$mycar = new car;

$myspeed = $mycar->get_speed(); echo ‘myspeed is ‘ . $myspeed;

?>

 

Arrays can be declared and initialized with data.

For a single dimensional array, the declaration and initialization is fairly straight forward:

$numbers = array( 11,43,4,5,7,10);

 

For a multi-dimensional associative array the syntax is trickier:

$gpa=array(        array(

“student”=>”Joe Smith”,

“grade” =>”A”

),        array(

“student”=>”Mary Jones”,

“grade” =>”A”

),         array(

“student”=>”John Perry”,

“grade” =>”C”

),

);

Notice the use of a nested array statements and use of => to associate a value for array element.

 

  1. Variables in PHP start with a dollar sign ($). Variables are case sensitive and must start with a letter or underscore, followed by any number of letters, numbers, or underscores.

Global variables are possible within PHP but are discouraged from being used. A variable defined within a function has scope to the function where it was defined. Variables defined outside functions are available to all other functions within PHP defined class or file but maybe extended to other included files as well.

 

  1. Constants are identifiers whose values cannot be changed after being defined initially. Constants may be defined using the “define” reserved word or the const as shown below: define(“SCHOOLNAME”, “UMUC”); define(“AVAGADROS”, 6.022e-23); const HI = ‘Hello World\n’;

 

To use the constants just type in the defined constant name along with the print or display option:

echo SCHOOLNAME; $mymole = 10.2*AVAGADROS; echo $mymole; print HI;

  1. An operator takes one or more values and provides another value. Operators include arithmetic, assignment, relational, comparison, logical and others. The operator precedence is similar to most other modern programming languages with parenthesis taking highest priority, followed by increment and decrement, logical not, arithmetic operators and more. The details are found in the php.net manual available here: http://php.net/manual/en/language.operators.precedence.php

In all cases, logic and functionality should always be fully tested to make sure complex nested operators are being interpreted as you believe.

Arithmetic operators include +, -, *, / and %.

Table 2 illustrates an example of each Arithmetic operator.

Operator Example
Addition (+) $num3 = $num1 + $num2;
Subtraction (-) $num3 = $num1 – $num2;
Multiplication (*) $num3 = $num1 * $num2;
Division (/) $num3 = $num1 / $num2;
Modulo (%) $num3 = $num1 % $num2; (Returns the remainder of

$num1/$num2)

Exponent (**) $num3 = $num1 ** $num2;  (Raises $num1 to $num2 power)

 

Assignment operators use the equals (=) sign. For example:

$num3 = $num1 + $num2;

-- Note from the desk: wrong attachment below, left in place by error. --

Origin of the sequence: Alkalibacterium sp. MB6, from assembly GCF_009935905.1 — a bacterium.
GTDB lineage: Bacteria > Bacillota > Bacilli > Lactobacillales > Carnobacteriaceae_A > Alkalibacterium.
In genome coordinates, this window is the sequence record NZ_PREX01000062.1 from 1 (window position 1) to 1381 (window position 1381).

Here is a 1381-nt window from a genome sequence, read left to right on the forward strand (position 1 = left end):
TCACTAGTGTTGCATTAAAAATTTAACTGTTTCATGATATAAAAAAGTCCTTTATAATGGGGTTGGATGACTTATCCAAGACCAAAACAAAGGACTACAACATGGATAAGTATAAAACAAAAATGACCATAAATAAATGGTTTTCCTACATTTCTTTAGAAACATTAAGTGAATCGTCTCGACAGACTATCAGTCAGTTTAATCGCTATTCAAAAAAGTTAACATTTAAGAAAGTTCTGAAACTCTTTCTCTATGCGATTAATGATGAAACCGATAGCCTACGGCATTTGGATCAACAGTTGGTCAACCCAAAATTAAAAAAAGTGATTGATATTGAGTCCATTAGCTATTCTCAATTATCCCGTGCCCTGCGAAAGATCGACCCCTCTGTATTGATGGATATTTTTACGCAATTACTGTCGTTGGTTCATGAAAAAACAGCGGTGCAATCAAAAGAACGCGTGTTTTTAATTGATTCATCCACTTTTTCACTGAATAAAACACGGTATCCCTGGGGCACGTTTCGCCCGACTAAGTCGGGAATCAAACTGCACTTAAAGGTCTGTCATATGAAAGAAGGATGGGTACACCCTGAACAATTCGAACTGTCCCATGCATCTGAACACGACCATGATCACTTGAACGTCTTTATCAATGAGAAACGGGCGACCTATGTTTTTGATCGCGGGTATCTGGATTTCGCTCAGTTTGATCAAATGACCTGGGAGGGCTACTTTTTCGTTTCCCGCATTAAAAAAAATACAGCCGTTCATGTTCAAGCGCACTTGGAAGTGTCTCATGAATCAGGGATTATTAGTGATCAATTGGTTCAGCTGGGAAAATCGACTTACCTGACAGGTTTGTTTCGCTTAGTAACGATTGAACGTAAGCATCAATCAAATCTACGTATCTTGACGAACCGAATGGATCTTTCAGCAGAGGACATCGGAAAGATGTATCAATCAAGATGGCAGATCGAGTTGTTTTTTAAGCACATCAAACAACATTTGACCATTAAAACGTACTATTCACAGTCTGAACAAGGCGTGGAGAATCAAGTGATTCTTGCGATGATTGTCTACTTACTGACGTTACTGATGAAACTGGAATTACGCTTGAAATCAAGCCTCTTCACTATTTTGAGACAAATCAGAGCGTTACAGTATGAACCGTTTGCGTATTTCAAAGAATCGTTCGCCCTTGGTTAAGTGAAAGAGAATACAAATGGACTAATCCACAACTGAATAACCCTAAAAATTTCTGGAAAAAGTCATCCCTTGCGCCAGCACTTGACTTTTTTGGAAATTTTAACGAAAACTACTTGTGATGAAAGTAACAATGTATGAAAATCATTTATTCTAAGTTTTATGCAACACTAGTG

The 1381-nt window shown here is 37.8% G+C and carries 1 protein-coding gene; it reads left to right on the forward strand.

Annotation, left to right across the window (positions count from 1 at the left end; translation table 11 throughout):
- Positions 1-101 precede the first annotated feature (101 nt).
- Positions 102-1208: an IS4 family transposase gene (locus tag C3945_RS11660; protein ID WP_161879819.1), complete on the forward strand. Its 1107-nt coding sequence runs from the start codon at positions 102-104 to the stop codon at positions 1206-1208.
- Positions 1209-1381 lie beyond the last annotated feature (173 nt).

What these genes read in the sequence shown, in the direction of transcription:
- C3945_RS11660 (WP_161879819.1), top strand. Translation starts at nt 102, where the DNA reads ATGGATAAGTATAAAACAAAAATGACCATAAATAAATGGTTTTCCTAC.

Shortcuts are also available providing the combination of assignments and an operator. For example, the following code will takes the existing value of $num2 and adds $num1 to it.

$num2 += $num1;

This is equivalent to:

$num2 = $num2 + $num1;

Identical functionality is available for other arithmetic operators as well as most other binary operators.

Bitwise operators of &,|, ^, ~, <<, and >> are also available for AND, OR, Xor, Not, Left-shift and rightshift; respectively. Bitwise operators work at the bit level. Bitwise operators are handy for fast arithmetic computation.

Comparison operators allow you to compare two variables and determine their equality or lack thereof.

Table 3 shows the commonly used comparison operators in PHP. Note the use of !== and === that include the test to see if the two variables are of the same type as well as the same value.

Comparison Example Results
Equal $a==$b TRUE if $a is equal to $b after type juggling.
Identical $a===$b TRUE if $a is equal to $b, and they are of the same type.
Not Equal $a!=$b or

$a<>$b

TRUE if $a is not equal to $b after type juggling.
Not identical $a!==$b TRUE if $a is not equal to $b, or they are not of the same type.
Less than $a<$b TRUE if $a is strictly less than $b.
Greater than $a>$b TRUE if $a is strictly greater than $b.
Less than or Equal $a<=$b TRUE if $a is less than or equal to $b.
Greater than or Equal $a>=$b TRUE if $a is greater than or equal to $b.

 

Pre- and post-increments as well as pre- and post-decrements are available using the ++ and — operators placed either before or after the variable name. These operators work identically in most programming languages. The following examples further clarifies the functionality.

++$a Pre-increment- Increments $a by one, then returns $a.
$a++ Post-increment- Returns $a, then increments $a by one.